Medial Patellofemoral Ligament (MPFL) Reconstruction

The medial patellofemoral ligament (MPFL) is an important stabilizer of the patella. In addition to the trochlea, it helps to prevent the kneecap from dislocating.

The MPFL can be damaged when the kneecap dislocates repeatedly. When this occurs and physical therapy fails to appropriately stabilize the kneecap, surgery may be needed. While there is almost always some underlying anatomic risk factor, trochlear dysplasia for example, that causes the kneecap to dislocate and thus damage the MPFL, sometimes these anatomic abnormalities are mild enough that they don’t require surgical correction. Instead, increasing the strength of the MPFL via a MPFL reconstruction is sufficient to overcome the underlying anatomic difference(s) and regain stability to the kneecap.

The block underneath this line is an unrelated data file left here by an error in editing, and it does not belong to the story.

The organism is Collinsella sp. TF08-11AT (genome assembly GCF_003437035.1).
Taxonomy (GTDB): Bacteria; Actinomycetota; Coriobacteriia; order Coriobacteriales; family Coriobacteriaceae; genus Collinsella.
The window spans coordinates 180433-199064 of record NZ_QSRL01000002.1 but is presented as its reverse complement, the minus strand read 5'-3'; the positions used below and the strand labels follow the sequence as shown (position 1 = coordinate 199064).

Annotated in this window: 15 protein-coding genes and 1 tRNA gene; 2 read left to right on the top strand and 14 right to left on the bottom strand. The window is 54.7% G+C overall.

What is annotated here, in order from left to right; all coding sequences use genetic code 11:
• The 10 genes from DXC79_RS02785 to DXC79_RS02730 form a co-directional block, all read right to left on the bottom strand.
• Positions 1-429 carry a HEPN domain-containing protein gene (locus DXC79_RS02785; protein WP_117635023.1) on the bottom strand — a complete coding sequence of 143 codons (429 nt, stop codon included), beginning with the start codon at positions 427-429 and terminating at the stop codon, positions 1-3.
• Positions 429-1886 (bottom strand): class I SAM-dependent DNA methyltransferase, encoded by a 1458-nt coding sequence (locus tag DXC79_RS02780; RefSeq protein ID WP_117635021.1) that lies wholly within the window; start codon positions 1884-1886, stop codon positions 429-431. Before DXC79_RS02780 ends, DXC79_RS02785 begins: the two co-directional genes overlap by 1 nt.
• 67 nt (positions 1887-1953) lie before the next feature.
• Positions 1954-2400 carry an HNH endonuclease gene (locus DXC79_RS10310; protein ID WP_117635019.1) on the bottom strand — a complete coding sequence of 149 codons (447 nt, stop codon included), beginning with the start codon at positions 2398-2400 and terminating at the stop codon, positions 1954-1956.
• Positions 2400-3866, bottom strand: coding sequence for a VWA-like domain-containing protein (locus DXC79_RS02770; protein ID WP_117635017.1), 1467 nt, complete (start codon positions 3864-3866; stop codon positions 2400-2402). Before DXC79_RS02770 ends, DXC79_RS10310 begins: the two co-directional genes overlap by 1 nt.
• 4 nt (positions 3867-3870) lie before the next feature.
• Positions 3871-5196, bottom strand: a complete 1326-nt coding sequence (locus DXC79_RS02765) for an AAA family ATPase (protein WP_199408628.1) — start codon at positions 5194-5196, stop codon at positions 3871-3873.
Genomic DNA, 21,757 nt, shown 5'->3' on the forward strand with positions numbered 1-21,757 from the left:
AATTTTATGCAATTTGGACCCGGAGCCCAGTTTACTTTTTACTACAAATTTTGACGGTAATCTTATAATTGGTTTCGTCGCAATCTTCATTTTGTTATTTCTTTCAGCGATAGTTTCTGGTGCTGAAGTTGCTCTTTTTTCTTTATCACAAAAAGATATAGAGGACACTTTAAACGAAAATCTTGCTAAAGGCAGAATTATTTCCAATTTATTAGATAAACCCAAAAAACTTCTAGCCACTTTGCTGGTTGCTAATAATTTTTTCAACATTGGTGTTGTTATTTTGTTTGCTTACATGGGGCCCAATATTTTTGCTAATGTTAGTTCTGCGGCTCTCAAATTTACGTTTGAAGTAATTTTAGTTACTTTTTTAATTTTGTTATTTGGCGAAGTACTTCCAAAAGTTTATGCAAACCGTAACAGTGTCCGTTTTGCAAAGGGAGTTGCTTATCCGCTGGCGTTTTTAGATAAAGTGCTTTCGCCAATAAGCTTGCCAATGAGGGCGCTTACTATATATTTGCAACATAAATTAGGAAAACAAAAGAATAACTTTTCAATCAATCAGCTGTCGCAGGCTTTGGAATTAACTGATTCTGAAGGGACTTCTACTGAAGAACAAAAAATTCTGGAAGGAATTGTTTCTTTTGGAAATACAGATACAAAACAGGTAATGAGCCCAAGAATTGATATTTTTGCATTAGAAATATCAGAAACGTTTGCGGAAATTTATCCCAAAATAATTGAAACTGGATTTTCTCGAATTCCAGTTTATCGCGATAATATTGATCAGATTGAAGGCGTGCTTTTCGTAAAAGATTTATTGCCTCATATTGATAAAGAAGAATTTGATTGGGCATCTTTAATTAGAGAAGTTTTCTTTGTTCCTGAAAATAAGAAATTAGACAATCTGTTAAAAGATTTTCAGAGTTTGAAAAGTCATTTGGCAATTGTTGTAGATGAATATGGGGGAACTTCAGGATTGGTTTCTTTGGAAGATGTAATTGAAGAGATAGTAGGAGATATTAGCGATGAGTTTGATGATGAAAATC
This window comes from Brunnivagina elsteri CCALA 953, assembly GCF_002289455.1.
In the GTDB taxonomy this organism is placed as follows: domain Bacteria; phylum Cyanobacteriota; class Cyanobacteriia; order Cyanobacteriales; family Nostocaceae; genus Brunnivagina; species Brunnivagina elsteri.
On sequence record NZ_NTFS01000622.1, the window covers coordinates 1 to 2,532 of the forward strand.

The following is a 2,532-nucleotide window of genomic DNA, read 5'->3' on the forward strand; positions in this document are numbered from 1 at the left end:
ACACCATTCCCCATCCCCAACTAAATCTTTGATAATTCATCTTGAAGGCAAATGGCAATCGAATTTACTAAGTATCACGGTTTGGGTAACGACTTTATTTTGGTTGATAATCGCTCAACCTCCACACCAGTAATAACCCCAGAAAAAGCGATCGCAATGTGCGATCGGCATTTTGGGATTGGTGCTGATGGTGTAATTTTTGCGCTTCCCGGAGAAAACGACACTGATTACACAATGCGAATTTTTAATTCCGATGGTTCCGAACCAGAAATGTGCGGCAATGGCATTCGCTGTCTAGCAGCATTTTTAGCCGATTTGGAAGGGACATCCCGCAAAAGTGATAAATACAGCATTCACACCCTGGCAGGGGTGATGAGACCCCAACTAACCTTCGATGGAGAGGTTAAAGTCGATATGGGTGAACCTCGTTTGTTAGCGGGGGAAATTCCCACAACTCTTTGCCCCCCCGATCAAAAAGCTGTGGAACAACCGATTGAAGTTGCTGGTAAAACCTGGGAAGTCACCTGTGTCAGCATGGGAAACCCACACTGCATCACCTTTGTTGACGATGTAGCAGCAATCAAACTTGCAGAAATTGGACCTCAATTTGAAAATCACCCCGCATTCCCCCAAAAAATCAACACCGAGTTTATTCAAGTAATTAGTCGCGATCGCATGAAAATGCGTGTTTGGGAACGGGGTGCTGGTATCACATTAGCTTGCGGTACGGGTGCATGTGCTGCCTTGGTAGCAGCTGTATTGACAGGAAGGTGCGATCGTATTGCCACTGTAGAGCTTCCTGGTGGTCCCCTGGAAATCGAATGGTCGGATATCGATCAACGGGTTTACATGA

In a MPFL reconstruction, Dr. Pace will add tissue to the native MPFL via a tendon graft. Unless there is a personal preference, this graft is routinely from a donor, also known as an allograft. A lateral retinacular lengthening is also routinely performed. This ensures that the ligaments on both sides of the kneecap are evenly balanced. The procedure is done on an outpatient basis and immediate weightbearing and full range of motion is allowed afterward. Based on rehabilitation efforts, return to most sports can occur within 3 months after surgery.

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